Technology

The signs are evident of another dangerously expanding tech bubble. By Ruby J. Murray.

The signs of a dotcom crash

Market St (left) meets Pine St in the Financial District of San Francisco.
Credit: Bigstock / Friday

The Nasdaq just hit 5000. For 15 years, the tech world has been waiting for this moment.

The previous time the stock exchange was this high was Friday, March 10, 2000. The first generation of internet companies was soaring. By Monday morning, the markets had crashed and the tech world was burning. Five trillion dollars and thousands of companies were wiped out in the following months.

It’s hard to believe that the current tech boom and the last one have anything in common. Yesterday’s web was infantile; today’s seems eternal. But recently, tech veterans have been warning that the stock exchange is not the only indicator of an economy’s health. For many, early 2015 feels uncannily like early 2000.

The internet has a bricks and mortar, flesh and blood simulacrum. California’s Bay Area – encompassing the city of San Francisco, and the long flat sprawl of the Santa Clara “Silicon” Valley to its south – is home to the densest concentration of tech companies in the world.

To check the state of the internet, I have been told, all you have to do is spend enough time on the corner of San Francisco’s Market Street, the long straight artery that slices the city in half. By the end of the last crash, it was an empty, shuttered wasteland. Half the city was an abandoned building site. You couldn’t hire a U-Haul van in the entire Bay Area: they’d all been driven one way, out of town. Everyone was gone.

On a Monday afternoon, as the Nasdaq continued to climb, I went down to the corner of Market and 9th to test the air.

Cranes beeped and construction sites clanged. An ambulance went screaming past. A whiff of human faeces wafted up from the gutter, mixing with the smell of oysters and braised lamb drifting down from the employee diner in the new Twitter building.

San Francisco has always been a gold-rush town, and the first tech boom was a time of true speculation: a land grab, pure and simple. With the Cold War ended, in 1992 congress lifted the National Science Foundation’s restrictions on commercial transactions online. At the same time, in a moment of perfect capitalist poetry, a scientist at CERN in Switzerland was launching the “World Wide Web”, the layers of hyperlinked pages and browsers we use to navigate the vast cornucopia of human wisdom, kitten photos and pornography. The combination of the two events began a stampede to uncover new markets.

When Jeff Bezos began selling books online from his garage in 1994, there wasn’t even a question on the Australian census regarding home internet usage. Less than 0.5 per cent of the globe was connected, but the potential to make bank was obvious to those in the know.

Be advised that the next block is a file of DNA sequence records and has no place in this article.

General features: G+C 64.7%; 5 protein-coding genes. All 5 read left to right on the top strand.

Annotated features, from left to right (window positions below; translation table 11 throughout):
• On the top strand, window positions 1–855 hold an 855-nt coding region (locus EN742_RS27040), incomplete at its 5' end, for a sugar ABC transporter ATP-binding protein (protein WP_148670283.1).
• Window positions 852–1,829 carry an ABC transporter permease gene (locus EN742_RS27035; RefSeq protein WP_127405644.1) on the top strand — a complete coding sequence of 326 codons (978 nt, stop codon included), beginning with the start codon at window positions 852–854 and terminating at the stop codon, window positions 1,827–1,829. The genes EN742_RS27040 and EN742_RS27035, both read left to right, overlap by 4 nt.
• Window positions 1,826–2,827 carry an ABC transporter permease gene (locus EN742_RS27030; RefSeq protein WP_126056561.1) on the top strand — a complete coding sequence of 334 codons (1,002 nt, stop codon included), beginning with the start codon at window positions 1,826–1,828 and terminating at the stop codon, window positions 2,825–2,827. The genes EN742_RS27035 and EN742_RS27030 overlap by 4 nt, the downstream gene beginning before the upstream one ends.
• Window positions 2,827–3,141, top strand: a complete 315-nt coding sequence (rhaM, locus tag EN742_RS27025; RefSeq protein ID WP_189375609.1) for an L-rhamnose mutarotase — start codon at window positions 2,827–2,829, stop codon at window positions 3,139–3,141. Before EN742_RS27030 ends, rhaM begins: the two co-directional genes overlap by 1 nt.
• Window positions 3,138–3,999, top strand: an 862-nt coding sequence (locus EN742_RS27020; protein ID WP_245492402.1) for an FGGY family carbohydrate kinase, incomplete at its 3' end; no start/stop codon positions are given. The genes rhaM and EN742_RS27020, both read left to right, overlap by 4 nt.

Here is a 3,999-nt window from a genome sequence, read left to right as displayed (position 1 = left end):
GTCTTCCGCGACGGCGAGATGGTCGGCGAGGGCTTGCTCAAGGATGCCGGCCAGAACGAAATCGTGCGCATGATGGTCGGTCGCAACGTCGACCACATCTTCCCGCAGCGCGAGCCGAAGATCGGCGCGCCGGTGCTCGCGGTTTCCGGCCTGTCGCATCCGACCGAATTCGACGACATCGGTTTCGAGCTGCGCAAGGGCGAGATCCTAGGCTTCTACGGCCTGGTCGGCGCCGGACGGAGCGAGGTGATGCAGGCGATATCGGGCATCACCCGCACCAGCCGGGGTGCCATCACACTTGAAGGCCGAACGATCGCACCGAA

Fast growth meant being first, capturing a space. In the absence of any real data, the speed at which a company ran through money – the “burn rate” – became a representation of how fast it could expand. Expansion equalled users. The user was the product; at some point, dotcoms hoped they would be able to monetise eyeballs, even if they weren’t sure how.

Venture capitalists threw money at any company that slapped “dotcom” on its name and claimed it was the future. On Wall Street, dodgy dealers backed up the companies, writing jargon-filled briefs to justify their existence. In San Francisco nerds straight out of college revved Porsches up and down Market. The air smelt like testosterone and crane fuel. Contractors ripped holes in every spare square foot of land across the peninsula, preparing to build dream apartments for the 20-year-old would-be billionaires who were arriving by the planeload.

Then, on March 11, 2000, it was over.

The numbers are astonishing. An example: an online pet supplier large enough to advertise during the Super Bowl. Pets.com went from Initial Public Offering (IPO) to liquidation in 268 days. In the company’s first fiscal year, with a revenue of just $619 000, it spent $11.8 million on advertising. Larvae die in warehouses and kitty litter is expensive to mail, but Pets.com still managed to raise $82.5 million at its IPO in 2000. When it collapsed, it took $300 million in investment capital with it.

In the world of start-ups, timing is the key to success. While many businesses of the first dotcom boom were duds, plenty of others were simply too early. As they sold their souls, servers and warehouses at fire sales across the United States in the early noughties, representatives from Amazon bought them up, laying the groundwork for the modern monopolies.